Personal contact with patients during care transitions — before and after their hospital discharge — significantly reduced readmission rates, according to a study conducted by the Bronx Collaborative, a group of hospitals and health insurers in the Bronx, N.Y.
Among 500 patients who received two or more of four interventions by nurse care transition managers in a special program to manage the transition between hospital and home, only 17.6 percent were readmitted to the hospital within 60 days of discharge versus 26.3 percent among a comparison group of 190 patients who received the current standard of care, the data showed.
Another 85 patients who received only one intervention for a variety of reasons had a higher readmission rate, raising to 22.8 percent the overall 60-day readmission rate for patients in the intervention group.
The four interventions were offered to study participants beginning while hospitalized and continuing for 60 days after discharge and included the following:
- A pre-discharge educational session with a detailed booklet of discharge instructions, a medication record and a list of symptoms that could indicate a change in the patient’s condition;
- A post-discharge call within 48-72 hours of discharge to identify patient or caregiver concerns, review symptoms and medications and verify that a physician office visit was scheduled for within 14 days of discharge;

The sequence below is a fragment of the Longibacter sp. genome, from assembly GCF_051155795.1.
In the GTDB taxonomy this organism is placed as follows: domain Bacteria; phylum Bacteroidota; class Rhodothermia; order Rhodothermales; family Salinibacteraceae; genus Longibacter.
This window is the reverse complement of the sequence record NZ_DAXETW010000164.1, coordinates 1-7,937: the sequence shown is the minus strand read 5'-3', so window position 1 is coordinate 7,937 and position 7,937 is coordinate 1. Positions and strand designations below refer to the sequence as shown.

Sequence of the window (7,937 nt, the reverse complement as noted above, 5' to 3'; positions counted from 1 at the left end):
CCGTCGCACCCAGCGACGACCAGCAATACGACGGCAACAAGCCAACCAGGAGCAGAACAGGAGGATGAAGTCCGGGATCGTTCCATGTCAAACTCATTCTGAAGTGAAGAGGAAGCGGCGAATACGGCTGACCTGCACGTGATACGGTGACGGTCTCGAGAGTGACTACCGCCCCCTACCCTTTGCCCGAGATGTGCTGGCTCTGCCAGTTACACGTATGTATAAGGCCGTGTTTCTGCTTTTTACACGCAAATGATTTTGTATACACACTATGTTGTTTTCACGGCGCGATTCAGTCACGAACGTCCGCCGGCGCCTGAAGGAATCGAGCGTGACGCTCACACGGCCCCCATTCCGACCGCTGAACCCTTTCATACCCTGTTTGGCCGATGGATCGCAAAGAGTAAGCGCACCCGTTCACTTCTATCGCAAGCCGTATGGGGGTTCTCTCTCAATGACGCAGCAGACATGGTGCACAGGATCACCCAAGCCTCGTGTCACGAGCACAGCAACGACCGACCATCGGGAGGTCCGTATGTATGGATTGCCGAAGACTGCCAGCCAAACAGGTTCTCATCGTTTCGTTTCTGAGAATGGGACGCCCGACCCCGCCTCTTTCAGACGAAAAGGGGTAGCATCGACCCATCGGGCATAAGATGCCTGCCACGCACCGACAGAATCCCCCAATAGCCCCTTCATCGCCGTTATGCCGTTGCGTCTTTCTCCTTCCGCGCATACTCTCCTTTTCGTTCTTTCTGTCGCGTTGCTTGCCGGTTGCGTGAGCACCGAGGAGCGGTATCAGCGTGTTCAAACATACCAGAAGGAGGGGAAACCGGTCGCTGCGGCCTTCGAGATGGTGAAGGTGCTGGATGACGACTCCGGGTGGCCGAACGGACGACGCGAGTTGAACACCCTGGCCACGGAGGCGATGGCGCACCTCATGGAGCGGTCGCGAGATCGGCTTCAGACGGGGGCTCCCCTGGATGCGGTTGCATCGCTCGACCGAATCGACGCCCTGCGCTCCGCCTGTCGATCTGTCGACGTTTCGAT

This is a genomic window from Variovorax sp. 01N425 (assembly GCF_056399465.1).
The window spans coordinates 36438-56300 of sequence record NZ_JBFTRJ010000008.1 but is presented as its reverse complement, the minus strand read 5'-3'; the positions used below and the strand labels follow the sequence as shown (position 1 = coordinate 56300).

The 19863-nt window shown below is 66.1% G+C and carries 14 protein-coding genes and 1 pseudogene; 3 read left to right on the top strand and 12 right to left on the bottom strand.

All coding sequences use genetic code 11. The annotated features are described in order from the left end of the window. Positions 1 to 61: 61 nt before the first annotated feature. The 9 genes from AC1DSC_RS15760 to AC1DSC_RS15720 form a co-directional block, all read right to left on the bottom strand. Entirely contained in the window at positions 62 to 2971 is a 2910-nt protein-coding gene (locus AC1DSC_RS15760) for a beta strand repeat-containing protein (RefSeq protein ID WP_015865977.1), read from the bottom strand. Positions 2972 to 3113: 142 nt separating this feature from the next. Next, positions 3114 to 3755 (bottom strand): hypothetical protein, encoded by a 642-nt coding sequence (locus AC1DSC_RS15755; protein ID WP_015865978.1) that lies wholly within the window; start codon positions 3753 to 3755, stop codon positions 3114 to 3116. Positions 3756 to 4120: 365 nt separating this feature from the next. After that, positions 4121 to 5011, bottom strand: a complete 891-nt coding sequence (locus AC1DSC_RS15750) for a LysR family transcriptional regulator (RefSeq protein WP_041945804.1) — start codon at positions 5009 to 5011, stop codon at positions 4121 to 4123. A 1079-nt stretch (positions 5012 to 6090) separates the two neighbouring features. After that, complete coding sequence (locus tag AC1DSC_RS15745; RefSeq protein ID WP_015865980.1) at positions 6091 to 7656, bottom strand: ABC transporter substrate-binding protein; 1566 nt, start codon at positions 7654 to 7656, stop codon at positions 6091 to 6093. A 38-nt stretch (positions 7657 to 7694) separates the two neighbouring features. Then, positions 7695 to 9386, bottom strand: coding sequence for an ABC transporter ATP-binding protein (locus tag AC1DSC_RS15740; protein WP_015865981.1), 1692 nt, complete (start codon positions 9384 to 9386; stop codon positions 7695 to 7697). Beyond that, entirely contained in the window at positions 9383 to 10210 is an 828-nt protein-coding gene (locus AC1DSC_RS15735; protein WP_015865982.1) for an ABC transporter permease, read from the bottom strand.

- A call at 7-14 days post-discharge to confirm that the office visit was made and to answer any questions from the patient or his or her caregiver;
- Calls between 15-60 days post-discharge to check if there were questions and to follow up on open issues.
A care transitions analyst at each hospital scheduled follow-up physician visits for all patients in the program. A program pharmacist reviewed medication records and worked with patients who were having problems complying with the prescribed regimen.
In addition to receiving at least two interventions, the follow-up physician visit within 14 days of discharge appeared to be a key factor in preventing a readmission, according to the research analysis.
According to the project design team, the program was designed to reflect the key concepts of accountable care — improving outcomes and patient satisfaction while lowering costs.
The Bronx Collaborative includes three non-profit hospital systems — Bronx Lebanon Hospital Center, St. Barnabas Hospital and Montefiore Medical Center — and two payor organizations, EmblemHealth and Healthfirst, who came together to address healthcare issues in the Bronx, one of the most ethnically diverse and economically deprived counties in the country, with a disproportionate disease burden.
Together they developed a uniform Care Transitions Program (CTP) with the aim of reducing readmissions within 60 days following a discharge from the collaborative’s hospitals. The CTP was made available to Medicare, Medicaid and commercial members of the two health plans. Patients were selected using a predictive model that identified those most at-risk for a readmission based on their diagnoses and the number of readmissions within the preceding 12 months. All participants were Bronx residents age 50 and older and had a working telephone.
Source: Montefiore Medical Center , June 26, 2013
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